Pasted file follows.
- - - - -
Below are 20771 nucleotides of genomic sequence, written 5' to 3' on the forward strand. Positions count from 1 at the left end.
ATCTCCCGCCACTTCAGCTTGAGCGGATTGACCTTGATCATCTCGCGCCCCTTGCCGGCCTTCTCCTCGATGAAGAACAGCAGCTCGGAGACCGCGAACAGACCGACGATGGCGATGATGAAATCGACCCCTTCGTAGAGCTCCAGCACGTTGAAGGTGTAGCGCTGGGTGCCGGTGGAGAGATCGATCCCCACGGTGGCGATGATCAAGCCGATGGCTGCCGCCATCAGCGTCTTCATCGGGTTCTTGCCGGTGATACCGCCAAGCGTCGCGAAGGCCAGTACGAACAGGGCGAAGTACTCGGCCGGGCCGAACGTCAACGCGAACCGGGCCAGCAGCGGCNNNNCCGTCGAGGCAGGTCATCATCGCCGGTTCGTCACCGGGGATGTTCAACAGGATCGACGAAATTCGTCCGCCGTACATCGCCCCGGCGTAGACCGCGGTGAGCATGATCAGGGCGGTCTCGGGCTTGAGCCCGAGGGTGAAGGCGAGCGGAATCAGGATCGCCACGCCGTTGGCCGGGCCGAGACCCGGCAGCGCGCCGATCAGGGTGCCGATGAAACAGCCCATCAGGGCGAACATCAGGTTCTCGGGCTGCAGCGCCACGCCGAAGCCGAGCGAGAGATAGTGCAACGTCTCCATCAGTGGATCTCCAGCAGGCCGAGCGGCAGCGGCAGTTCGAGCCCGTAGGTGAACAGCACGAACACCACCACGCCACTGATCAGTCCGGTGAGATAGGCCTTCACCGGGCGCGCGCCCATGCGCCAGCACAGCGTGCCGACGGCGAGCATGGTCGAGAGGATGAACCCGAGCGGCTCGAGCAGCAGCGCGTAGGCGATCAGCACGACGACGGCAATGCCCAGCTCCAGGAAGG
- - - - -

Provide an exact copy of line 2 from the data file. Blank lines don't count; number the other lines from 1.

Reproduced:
ATCTCCCGCCACTTCAGCTTGAGCGGATTGACCTTGATCATCTCGCGCCCCTTGCCGGCCTTCTCCTCGATGAAGAACAGCAGCTCGGAGACCGCGAACAGACCGACGATGGCGATGATGAAATCGACCCCTTCGTAGAGCTCCAGCACGTTGAAGGTGTAGCGCTGGGTGCCGGTGGAGAGATCGATCCCCACGGTGGCGATGATCAAGCCGATGGCTGCCGCCATCAGCGTCTTCATCGGGTTCTTGCCGGTGATACCGCCAAGCGTCGCGAAGGCCAGTACGAACAGGGCGAAGTACTCGGCCGGGCCGAACGTCAACGCGAACCGGGCCAGCAGCGGCNNNNCCGTCGAGGCAGGTCATCATCGCCGGTTCGTCACCGGGGATGTTCAACAGGATCGACGAAATTCGTCCGCCGTACATCGCCCCGGCGTAGACCGCGGTGAGCATGATCAGGGCGGTCTCGGGCTTGAGCCCGAGGGTGAAGGCGAGCGGAATCAGGATCGCCACGCCGTTGGCCGGGCCGAGACCCGGCAGCGCGCCGATCAGGGTGCCGATGAAACAGCCCATCAGGGCGAACATCAGGTTCTCGGGCTGCAGCGCCACGCCGAAGCCGAGCGAGAGATAGTGCAACGTCTCCATCAGTGGATCTCCAGCAGGCCGAGCGGCAGCGGCAGTTCGAGCCCGTAGGTGAACAGCACGAACACCACCACGCCACTGATCAGTCCGGTGAGATAGGCCTTCACCGGGCGCGCGCCCATGCGCCAGCACAGCGTGCCGACGGCGAGCATGGTCGAGAGGATGAACCCGAGCGGCTCGAGCAGCAGCGCGTAGGCGATCAGCACGACGACGGCAATGCCCAGCTCCAGGAAGG